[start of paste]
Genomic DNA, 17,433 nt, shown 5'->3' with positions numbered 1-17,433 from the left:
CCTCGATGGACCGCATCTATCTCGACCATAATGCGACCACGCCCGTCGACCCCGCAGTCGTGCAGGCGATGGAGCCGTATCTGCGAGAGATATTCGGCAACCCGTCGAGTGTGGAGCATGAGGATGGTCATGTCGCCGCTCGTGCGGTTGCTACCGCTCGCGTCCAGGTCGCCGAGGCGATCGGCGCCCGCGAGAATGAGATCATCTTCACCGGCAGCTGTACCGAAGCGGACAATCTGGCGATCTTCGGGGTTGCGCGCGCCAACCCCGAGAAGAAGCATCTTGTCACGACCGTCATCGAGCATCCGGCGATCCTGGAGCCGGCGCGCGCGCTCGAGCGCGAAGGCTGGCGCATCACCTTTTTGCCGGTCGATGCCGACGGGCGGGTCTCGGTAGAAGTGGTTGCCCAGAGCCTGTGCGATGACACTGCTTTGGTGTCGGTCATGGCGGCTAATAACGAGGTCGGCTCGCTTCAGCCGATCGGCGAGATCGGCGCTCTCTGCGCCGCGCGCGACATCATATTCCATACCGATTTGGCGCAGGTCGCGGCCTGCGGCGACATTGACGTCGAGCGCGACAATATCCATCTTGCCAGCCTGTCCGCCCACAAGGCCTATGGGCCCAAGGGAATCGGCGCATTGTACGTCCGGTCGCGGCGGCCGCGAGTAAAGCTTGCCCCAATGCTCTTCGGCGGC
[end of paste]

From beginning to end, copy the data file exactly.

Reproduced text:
Genomic DNA, 17,433 nt, shown 5'->3' with positions numbered 1-17,433 from the left:
CCTCGATGGACCGCATCTATCTCGACCATAATGCGACCACGCCCGTCGACCCCGCAGTCGTGCAGGCGATGGAGCCGTATCTGCGAGAGATATTCGGCAACCCGTCGAGTGTGGAGCATGAGGATGGTCATGTCGCCGCTCGTGCGGTTGCTACCGCTCGCGTCCAGGTCGCCGAGGCGATCGGCGCCCGCGAGAATGAGATCATCTTCACCGGCAGCTGTACCGAAGCGGACAATCTGGCGATCTTCGGGGTTGCGCGCGCCAACCCCGAGAAGAAGCATCTTGTCACGACCGTCATCGAGCATCCGGCGATCCTGGAGCCGGCGCGCGCGCTCGAGCGCGAAGGCTGGCGCATCACCTTTTTGCCGGTCGATGCCGACGGGCGGGTCTCGGTAGAAGTGGTTGCCCAGAGCCTGTGCGATGACACTGCTTTGGTGTCGGTCATGGCGGCTAATAACGAGGTCGGCTCGCTTCAGCCGATCGGCGAGATCGGCGCTCTCTGCGCCGCGCGCGACATCATATTCCATACCGATTTGGCGCAGGTCGCGGCCTGCGGCGACATTGACGTCGAGCGCGACAATATCCATCTTGCCAGCCTGTCCGCCCACAAGGCCTATGGGCCCAAGGGAATCGGCGCATTGTACGTCCGGTCGCGGCGGCCGCGAGTAAAGCTTGCCCCAATGCTCTTCGGCGGC